Three dynamic duos provided the driving force behind the Cincinnati Reds winning the 1961 National League pennant. And for good measure, manager Fred Hutchinson had a secret weapon. His name was Jerry Lynch.
Most notable among the Reds' productive pairs were outfielders Frank Robinson and Vada Pinson, who combined to score 218 runs. Robinson, who hit 37 home runs and drove in 124, was the league's MVP. Pinson, who hit .343 and finished second behind Roberto Clemente (.351) in the batting race, placed third in the voting. Joey Jay and Jim O'Toole formed a nice righty-lefty pitching tandem, winning 40 games between them and throwing a total of 499 innings. Right-hander Jim Brosnan and southpaw Bill Henry earned 16 saves a piece in a day when there was no gimme for protecting a three-run lead.
Then there was Lynch, a fairly nondescript outfielder with a solid left-handed bat and a label as a part-timer. Originally property of the New York Yankees, he was picked twice in the Rule 5 draft, first by Pittsburgh in 1953 and then by Cincinnati in '56. He got over 400 plate appearances with the Reds in 1958 and '59, totaling 33 home runs, then saw his at-bats reduced drastically in 1960.
He began the 1961 season as a specialist. A nice way of saying he was to be used exclusively as a pinch-hitter and only against right-handed pitchers. The truth was that he was considered more of a secret than a weapon. That changed when Lynch slugged three pinch home runs in the season's first month.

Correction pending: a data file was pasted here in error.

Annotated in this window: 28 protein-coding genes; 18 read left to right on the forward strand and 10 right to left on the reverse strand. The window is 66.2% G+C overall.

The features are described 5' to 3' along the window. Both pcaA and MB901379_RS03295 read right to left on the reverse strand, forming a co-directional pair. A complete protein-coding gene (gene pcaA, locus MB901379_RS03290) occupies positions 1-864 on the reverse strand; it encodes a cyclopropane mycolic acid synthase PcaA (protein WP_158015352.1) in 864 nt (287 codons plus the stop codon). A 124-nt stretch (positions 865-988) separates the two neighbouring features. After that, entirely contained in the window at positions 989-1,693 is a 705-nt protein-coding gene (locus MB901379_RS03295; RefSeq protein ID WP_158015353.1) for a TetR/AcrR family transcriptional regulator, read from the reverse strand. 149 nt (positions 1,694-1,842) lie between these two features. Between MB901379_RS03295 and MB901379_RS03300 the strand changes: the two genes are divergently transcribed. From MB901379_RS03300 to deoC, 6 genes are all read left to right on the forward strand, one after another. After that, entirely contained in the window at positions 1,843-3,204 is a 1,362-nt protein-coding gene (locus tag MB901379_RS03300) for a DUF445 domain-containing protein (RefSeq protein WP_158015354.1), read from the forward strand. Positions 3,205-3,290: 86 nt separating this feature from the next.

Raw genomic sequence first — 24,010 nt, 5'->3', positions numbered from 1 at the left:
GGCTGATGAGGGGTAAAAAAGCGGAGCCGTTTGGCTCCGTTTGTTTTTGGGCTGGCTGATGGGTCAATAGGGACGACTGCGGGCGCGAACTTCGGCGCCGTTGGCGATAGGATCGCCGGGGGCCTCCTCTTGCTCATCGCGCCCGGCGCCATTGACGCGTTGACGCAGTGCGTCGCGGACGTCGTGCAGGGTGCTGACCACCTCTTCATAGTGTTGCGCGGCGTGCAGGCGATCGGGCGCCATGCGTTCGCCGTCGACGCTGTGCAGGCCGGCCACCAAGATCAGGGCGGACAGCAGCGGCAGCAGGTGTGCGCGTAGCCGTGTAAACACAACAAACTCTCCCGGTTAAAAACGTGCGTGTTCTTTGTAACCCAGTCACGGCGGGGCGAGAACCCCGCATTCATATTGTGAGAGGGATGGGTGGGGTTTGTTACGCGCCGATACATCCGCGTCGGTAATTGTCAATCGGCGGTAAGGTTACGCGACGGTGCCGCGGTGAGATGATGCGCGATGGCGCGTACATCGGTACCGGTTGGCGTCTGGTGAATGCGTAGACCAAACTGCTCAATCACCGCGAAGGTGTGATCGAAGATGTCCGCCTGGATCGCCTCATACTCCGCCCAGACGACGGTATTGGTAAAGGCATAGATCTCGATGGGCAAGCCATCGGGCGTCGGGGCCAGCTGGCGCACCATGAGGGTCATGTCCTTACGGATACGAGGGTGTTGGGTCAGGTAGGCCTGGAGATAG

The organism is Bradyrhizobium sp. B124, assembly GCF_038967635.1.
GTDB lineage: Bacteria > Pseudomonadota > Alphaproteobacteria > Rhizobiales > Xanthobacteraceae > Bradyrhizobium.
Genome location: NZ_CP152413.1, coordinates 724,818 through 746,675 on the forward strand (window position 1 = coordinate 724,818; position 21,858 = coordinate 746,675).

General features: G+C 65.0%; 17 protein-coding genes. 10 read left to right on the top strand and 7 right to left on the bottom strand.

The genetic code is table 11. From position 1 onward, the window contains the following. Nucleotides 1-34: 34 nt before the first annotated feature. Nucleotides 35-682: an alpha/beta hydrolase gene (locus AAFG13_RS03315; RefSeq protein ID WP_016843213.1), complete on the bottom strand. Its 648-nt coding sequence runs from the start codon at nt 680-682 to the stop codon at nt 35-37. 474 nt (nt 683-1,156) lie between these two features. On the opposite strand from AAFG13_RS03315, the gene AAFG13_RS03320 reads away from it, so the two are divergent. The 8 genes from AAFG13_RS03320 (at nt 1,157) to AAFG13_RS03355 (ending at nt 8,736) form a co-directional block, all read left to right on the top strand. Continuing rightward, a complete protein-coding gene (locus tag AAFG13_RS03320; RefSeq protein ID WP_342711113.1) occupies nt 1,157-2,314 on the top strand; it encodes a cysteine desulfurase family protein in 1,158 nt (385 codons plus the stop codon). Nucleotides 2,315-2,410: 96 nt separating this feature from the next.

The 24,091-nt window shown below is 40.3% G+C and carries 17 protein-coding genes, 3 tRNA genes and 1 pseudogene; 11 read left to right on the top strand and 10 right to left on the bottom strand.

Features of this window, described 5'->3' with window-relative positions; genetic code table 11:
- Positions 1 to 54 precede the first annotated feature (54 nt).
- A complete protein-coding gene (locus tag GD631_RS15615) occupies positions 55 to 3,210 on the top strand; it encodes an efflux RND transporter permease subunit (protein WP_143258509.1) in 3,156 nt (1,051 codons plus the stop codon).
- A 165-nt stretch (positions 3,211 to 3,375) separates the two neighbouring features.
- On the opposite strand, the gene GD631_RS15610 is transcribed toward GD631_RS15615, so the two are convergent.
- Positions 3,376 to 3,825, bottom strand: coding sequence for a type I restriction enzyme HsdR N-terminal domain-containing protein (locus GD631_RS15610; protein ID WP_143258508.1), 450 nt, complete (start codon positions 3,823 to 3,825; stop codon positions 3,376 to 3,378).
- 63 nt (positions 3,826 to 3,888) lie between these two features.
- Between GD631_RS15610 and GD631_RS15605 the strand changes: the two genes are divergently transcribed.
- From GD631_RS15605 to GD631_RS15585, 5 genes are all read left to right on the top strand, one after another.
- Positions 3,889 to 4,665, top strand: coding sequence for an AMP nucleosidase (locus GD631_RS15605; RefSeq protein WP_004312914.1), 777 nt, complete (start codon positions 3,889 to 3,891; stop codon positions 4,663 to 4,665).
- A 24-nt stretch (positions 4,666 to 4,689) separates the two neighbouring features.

All of his at-bats in Cincinnati's first 41 games came off the bench. However, as he continued to come through with big hits and RBIs, Hutchinson used him more and more. By the time the last two months of the season rolled around, Lynch was splitting time in left field with Wally Post, who had a 20-homer season.
The fact that both enjoyed productive 1961 seasons leads to the assumption that they should be latched together as a fourth productive pair. Which is true, except that wasn't really the case until Lynch started 18 of 23 games in a month-long stretch from the end of August through the end of September. Before that, Gus Bell was the left-handed batter in Hutchinson's third-outfielder platoon.
During the crucial late-season month that Lynch was in the lineup almost every day, the Reds lengthened their National League lead over the second-place Los Angeles Dodgers from one and a half to four and a half games. Lynch batted .338 with three homers, three doubles and a triple, driving in 11 runs.
The Reds and Giants were 3-3 in their game of September 26 when Lynch belted a two-run homer in the eighth inning. That put Cincinnati in front for good on the way to a 6-3 win which clinched the National League pennant.
For the season, he batted .315 with 13 home runs and 50 RBIs in 210 plate appearances, those stats further enhanced by respective .407 and .624 on-base and slugging percentages. Lynch's numbers in the pinch were spectacular: 404/.525/.851 with five home runs, four doubles, a triple, and 25 RBIs, the latter a major league record he shares with Joe Cronin and Rusty Staub.
Lynch had just 57 hits for the season, but so many of them played such a large part in Reds victories that he was No. 22 in the MVP voting. Pretty good for a guy who had 181 at-bats.
The World Series did not go so well for either Lynch or the Reds. The Yankees beat them in five games, and Lynch had one walk to show for four pinch-hitting appearances. The following season, he put up numbers similar to '61 before Cincinnati sent him back to Pittsburgh where he closed out his career in mediocre fashion.
Lynch, who died in 2012 at the age of 81, is considered one of the all-time best pinch-hitters with 116 hits, 18 home runs and 64 RBIs.